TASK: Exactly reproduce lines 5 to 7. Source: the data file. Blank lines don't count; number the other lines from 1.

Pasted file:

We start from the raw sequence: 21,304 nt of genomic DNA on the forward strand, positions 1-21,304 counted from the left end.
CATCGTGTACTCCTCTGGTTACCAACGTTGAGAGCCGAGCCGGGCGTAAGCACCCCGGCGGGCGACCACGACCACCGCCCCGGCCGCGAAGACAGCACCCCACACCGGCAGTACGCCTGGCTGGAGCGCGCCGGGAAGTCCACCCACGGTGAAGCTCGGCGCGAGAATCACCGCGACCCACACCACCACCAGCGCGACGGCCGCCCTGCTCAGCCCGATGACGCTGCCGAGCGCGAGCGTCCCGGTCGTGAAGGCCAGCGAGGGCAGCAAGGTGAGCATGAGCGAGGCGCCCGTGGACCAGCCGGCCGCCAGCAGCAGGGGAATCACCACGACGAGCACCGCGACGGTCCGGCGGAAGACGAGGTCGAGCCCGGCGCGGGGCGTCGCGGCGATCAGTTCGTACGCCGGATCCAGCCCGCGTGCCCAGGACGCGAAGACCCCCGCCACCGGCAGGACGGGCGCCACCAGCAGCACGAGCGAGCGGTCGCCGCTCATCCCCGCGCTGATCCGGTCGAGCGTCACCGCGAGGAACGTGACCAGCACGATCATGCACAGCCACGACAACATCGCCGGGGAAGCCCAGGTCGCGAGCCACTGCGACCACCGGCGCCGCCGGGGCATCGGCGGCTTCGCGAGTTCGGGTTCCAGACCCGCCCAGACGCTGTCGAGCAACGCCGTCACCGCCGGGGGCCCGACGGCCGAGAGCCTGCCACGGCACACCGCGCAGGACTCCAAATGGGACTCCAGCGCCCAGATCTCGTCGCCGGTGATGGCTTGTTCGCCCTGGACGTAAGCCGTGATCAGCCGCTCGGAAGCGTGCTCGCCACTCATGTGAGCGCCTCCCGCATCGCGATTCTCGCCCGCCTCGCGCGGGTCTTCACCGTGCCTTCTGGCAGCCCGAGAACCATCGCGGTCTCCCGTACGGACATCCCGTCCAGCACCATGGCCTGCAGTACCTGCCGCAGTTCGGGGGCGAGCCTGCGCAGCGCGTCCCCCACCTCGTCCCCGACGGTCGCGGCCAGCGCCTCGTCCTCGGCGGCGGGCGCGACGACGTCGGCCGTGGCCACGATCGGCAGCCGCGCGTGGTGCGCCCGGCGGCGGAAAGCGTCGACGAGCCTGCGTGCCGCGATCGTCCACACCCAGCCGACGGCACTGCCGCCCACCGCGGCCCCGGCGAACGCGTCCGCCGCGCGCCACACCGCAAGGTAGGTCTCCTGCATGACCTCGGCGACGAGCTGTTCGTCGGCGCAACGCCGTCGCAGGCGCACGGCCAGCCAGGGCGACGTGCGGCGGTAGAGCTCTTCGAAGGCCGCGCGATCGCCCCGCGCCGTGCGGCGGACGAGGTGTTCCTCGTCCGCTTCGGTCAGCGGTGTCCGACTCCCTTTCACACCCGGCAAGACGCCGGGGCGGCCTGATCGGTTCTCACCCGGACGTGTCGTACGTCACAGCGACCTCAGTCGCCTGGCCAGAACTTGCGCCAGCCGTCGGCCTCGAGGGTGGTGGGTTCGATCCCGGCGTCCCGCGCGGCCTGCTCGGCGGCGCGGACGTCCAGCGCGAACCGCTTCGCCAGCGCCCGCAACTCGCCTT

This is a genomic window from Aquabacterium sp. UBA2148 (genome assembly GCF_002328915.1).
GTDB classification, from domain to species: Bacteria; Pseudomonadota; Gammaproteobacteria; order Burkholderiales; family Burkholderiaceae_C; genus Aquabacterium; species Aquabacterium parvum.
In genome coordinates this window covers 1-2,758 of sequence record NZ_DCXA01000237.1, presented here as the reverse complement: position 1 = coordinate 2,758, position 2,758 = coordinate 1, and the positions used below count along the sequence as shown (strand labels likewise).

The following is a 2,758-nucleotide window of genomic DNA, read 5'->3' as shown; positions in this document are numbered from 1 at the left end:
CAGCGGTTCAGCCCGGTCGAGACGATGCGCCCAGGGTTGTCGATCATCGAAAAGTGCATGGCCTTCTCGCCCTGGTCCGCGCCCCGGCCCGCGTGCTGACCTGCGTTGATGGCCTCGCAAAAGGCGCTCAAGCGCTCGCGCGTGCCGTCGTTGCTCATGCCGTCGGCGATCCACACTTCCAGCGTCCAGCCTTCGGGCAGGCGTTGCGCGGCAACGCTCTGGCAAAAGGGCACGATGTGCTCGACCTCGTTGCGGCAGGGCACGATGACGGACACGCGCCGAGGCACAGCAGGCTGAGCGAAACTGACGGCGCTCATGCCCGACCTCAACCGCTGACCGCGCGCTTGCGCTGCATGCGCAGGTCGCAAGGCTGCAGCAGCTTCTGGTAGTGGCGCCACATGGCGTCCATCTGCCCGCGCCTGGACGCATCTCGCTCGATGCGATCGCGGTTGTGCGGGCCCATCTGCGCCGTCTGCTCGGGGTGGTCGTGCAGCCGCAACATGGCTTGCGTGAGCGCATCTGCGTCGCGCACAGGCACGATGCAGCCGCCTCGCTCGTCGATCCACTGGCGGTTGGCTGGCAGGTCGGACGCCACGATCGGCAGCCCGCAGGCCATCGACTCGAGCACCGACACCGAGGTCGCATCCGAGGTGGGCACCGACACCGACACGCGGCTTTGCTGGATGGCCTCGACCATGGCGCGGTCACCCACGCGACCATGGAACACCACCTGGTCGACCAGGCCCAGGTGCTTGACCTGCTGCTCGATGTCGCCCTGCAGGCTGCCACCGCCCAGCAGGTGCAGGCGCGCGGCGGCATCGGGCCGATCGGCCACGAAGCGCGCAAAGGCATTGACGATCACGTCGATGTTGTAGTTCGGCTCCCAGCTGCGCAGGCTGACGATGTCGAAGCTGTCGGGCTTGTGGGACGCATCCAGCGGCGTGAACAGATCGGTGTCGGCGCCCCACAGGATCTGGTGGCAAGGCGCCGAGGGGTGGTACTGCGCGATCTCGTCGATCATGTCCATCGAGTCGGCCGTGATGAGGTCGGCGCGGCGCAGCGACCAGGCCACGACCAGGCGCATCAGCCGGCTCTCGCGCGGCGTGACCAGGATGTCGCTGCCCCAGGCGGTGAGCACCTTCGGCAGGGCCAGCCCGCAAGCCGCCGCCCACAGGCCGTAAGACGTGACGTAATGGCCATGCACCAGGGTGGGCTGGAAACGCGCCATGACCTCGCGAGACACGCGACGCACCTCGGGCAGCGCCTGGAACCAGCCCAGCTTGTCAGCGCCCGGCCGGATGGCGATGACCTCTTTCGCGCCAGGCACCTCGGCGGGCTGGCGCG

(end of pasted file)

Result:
In genome coordinates this window covers 1-2,758 of sequence record NZ_DCXA01000237.1, presented here as the reverse complement: position 1 = coordinate 2,758, position 2,758 = coordinate 1, and the positions used below count along the sequence as shown (strand labels likewise).

The following is a 2,758-nucleotide window of genomic DNA, read 5'->3' as shown; positions in this document are numbered from 1 at the left end:
CAGCGGTTCAGCCCGGTCGAGACGATGCGCCCAGGGTTGTCGATCATCGAAAAGTGCATGGCCTTCTCGCCCTGGTCCGCGCCCCGGCCCGCGTGCTGACCTGCGTTGATGGCCTCGCAAAAGGCGCTCAAGCGCTCGCGCGTGCCGTCGTTGCTCATGCCGTCGGCGATCCACACTTCCAGCGTCCAGCCTTCGGGCAGGCGTTGCGCGGCAACGCTCTGGCAAAAGGGCACGATGTGCTCGACCTCGTTGCGGCAGGGCACGATGACGGACACGCGCCGAGGCACAGCAGGCTGAGCGAAACTGACGGCGCTCATGCCCGACCTCAACCGCTGACCGCGCGCTTGCGCTGCATGCGCAGGTCGCAAGGCTGCAGCAGCTTCTGGTAGTGGCGCCACATGGCGTCCATCTGCCCGCGCCTGGACGCATCTCGCTCGATGCGATCGCGGTTGTGCGGGCCCATCTGCGCCGTCTGCTCGGGGTGGTCGTGCAGCCGCAACATGGCTTGCGTGAGCGCATCTGCGTCGCGCACAGGCACGATGCAGCCGCCTCGCTCGTCGATCCACTGGCGGTTGGCTGGCAGGTCGGACGCCACGATCGGCAGCCCGCAGGCCATCGACTCGAGCACCGACACCGAGGTCGCATCCGAGGTGGGCACCGACACCGACACGCGGCTTTGCTGGATGGCCTCGACCATGGCGCGGTCACCCACGCGACCATGGAACACCACCTGGTCGACCAGGCCCAGGTGCTTGACCTGCTGCTCGATGTCGCCCTGCAGGCTGCCACCGCCCAGCAGGTGCAGGCGCGCGGCGGCATCGGGCCGATCGGCCACGAAGCGCGCAAAGGCATTGACGATCACGTCGATGTTGTAGTTCGGCTCCCAGCTGCGCAGGCTGACGATGTCGAAGCTGTCGGGCTTGTGGGACGCATCCAGCGGCGTGAACAGATCGGTGTCGGCGCCCCACAGGATCTGGTGGCAAGGCGCCGAGGGGTGGTACTGCGCGATCTCGTCGATCATGTCCATCGAGTCGGCCGTGATGAGGTCGGCGCGGCGCAGCGACCAGGCCACGACCAGGCGCATCAGCCGGCTCTCGCGCGGCGTGACCAGGATGTCGCTGCCCCAGGCGGTGAGCACCTTCGGCAGGGCCAGCCCGCAAGCCGCCGCCCACAGGCCGTAAGACGTGACGTAATGGCCATGCACCAGGGTGGGCTGGAAACGCGCCATGACCTCGCGAGACACGCGACGCACCTCGGGCAGCGCCTGGAACCAGCCCAGCTTGTCAGCGCCCGGCCGGATGGCGATGACCTCTTTCGCGCCAGGCACCTCGGCGGGCTGGCGCG